FIGURE 4
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Figure 4. (A) Electrostatic potential maps indicating molecular volume and charge distribution of the studied compounds Mex and VM11. The molecular surface regions presenting the most negative electrostatic potential (i.e., the most favorable energy of interaction with a positive charge used as a probe) and the most positive electrostatic potential (i.e., the most unfavorable energy of interaction with the above positive charge used as a probe) were color coded in red and blue false colors, respectively. Thus, warm colors characterize relatively electron-rich regions, with red color indicating the most negative ones. R-VM11 electrostatic potential map indicates higher delocalization of the positive charge with its highest potential value (+520 kcalmol−1) being lower than the corresponding value in Mex electrostatic potential (+700 kcalmol−1). (B) Tube representation of the most stable conformer (B3LYP/6-31G**//B3LYP/6-31G**) of R-Mex and R-VM11 (protonated forms).

Cytoprotective Profile of Tetramethyl-Pyrroline Derivatives vs. Parent Compounds

Another main aim of our study was to investigate about a potential anti-oxidant effect of the tetramethyl-pyrroline-derivatives, by means of assessing their cyto-protective action on a model of H2O2-induced oxidative stress cytotoxicity. However, data from our and other laboratories underlined a direct potential cytotoxicity of local anesthetic-like drugs on various cell types (Hofmann et al., 2013; Sung et al., 2014; De Bellis et al., 2017a). Then we first evaluated the ability of the lead compound Mex, to modulate by itself C2C12 cell viability with respect to H2O2. Both Mex and H2O2 caused a concentration-dependent decrease in cell viability; although, the curve of Mex was shifted to the right with respect to that of H2O2, resulting less cytotoxic (Figure 5A). Importantly, Mex exerted the cytotoxic effect with an IC50 value (IC50 775.4 ± 88 μM) that was nearly 10 times higher than that necessary to exert a tonic block of Nav1.4 channels, suggesting a modest role of cell cytotoxicity in the therapeutic range. The IC50 of H2O2 was however markedly lower, being 292 ± 25 μM.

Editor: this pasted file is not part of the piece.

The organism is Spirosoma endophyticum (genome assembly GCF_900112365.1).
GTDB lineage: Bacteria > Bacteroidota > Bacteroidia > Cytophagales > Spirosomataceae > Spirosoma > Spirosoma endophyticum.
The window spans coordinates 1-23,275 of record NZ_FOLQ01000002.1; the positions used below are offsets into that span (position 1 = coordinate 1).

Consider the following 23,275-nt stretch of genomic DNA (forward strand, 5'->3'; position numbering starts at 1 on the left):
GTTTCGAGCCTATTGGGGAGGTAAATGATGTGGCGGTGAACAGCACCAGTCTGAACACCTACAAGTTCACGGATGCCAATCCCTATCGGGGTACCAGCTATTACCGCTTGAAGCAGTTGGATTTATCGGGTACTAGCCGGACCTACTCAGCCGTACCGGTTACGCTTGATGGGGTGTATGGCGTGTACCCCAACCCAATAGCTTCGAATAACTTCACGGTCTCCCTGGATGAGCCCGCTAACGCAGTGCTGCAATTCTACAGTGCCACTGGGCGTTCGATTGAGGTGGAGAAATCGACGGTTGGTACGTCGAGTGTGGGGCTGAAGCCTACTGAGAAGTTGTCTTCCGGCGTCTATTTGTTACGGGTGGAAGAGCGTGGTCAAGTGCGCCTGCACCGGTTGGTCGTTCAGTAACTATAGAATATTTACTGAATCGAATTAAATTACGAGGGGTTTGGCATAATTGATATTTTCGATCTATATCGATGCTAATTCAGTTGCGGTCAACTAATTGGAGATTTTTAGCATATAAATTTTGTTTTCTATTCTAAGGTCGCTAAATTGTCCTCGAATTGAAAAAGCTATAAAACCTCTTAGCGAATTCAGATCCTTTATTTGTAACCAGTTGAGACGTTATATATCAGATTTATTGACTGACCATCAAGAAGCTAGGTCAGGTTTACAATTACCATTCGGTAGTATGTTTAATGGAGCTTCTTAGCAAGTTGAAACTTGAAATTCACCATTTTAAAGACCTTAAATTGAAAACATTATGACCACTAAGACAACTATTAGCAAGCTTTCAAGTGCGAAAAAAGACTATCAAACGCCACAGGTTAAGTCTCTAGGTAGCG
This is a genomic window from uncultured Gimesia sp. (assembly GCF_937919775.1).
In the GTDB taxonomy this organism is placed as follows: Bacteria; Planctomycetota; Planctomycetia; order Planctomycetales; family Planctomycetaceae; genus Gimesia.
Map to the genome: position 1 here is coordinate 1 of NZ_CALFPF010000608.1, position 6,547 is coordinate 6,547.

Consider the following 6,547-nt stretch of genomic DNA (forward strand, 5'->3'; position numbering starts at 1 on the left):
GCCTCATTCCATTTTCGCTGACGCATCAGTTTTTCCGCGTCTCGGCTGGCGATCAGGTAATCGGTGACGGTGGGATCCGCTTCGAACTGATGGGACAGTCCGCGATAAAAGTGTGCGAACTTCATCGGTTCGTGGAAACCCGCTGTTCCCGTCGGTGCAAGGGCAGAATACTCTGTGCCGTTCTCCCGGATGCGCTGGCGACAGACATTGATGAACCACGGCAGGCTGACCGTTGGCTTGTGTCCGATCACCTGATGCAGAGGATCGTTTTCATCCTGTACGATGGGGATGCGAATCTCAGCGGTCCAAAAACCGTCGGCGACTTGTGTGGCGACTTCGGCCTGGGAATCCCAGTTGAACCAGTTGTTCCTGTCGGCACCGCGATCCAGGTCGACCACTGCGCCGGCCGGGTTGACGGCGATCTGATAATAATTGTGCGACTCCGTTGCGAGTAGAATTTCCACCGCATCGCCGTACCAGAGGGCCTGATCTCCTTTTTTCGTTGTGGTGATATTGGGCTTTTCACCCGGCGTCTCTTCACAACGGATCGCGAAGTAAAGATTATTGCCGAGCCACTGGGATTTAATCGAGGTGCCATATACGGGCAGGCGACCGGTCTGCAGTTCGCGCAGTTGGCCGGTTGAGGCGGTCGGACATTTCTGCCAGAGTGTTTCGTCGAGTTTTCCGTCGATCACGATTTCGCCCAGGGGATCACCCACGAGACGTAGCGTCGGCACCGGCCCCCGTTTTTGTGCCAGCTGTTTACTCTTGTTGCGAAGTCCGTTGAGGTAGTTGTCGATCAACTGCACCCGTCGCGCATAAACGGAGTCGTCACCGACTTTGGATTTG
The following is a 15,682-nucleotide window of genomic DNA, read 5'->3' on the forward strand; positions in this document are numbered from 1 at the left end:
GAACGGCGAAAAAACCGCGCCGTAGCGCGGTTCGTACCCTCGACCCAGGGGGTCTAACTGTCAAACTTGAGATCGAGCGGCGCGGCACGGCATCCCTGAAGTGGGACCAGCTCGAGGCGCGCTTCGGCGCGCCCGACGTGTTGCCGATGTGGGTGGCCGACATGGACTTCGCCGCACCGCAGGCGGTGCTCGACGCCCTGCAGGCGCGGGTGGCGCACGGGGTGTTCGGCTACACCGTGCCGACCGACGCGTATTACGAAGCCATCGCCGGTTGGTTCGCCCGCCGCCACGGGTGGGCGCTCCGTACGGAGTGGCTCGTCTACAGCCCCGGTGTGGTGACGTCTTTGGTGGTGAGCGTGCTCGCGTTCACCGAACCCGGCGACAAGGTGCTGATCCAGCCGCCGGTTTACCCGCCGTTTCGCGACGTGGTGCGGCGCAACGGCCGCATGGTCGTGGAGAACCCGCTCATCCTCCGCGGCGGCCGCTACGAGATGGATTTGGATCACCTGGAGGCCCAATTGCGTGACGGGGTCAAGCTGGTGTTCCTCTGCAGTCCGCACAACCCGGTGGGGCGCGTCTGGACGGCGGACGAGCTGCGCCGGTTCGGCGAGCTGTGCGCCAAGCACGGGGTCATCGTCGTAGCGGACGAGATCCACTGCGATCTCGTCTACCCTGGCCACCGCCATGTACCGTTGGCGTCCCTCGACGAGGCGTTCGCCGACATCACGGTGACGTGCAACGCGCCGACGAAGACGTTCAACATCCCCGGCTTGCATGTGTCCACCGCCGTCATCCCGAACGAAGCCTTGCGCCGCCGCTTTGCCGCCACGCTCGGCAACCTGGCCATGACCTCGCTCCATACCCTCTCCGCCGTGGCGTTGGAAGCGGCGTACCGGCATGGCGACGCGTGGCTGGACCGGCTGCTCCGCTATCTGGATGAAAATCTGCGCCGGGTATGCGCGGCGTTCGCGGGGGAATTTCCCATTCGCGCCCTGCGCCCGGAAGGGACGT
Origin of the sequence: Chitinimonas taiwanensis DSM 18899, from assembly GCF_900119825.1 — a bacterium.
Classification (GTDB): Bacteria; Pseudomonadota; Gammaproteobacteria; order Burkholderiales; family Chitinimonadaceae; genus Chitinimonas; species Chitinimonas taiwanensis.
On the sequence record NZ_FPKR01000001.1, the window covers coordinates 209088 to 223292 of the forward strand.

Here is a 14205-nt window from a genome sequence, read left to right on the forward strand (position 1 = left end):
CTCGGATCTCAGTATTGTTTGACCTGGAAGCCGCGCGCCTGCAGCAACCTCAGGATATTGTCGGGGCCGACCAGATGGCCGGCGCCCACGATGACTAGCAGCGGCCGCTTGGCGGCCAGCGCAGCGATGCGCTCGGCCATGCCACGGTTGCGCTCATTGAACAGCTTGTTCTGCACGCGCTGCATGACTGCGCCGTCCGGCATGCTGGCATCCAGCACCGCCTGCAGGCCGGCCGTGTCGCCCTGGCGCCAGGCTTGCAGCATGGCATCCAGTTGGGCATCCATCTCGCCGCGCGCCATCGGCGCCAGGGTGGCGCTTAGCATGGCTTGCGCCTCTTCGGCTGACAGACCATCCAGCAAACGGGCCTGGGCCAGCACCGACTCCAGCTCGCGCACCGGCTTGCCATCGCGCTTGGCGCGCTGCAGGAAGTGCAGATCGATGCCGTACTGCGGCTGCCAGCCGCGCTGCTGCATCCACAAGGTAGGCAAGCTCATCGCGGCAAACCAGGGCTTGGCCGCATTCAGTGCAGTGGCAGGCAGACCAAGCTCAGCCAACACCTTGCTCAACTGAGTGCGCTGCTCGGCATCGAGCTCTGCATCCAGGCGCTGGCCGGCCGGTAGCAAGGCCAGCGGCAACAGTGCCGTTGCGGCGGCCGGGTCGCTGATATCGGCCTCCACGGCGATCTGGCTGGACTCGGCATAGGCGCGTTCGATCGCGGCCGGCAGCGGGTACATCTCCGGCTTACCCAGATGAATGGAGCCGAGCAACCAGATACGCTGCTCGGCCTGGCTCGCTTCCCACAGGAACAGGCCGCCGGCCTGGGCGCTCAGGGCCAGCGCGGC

FIGURE 5
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Figure 5. The figure shows the dose-response curve (A) of increasing concentration of H2O2 and mexiletine (10 μM-1 mM) and the cytotoxic effect of increasing concentration (10–100 μM) of mexiletine, its pyrroline derivatives and PP2 (B) on cell viability of C2C12 cells. Values are presented as the mean ± S.E.M. and cell viability (%) is expressed according to the following formula: cell viability (%) = [(test value - blank)/(control value-blank) × 100], where the blank value represents that of cell-free wells, the test value represents that of cells treated with one of the test compounds and the control value represents that of not-treated cells (indicated with dashed line in B). Each data is from at least 12–38 replicates (wells) and 3–6 different culture dishes. The statistical significance between groups was evaluated by Student's t-test as follow: *significantly different with respect to control value (0.001 < p < 0.05).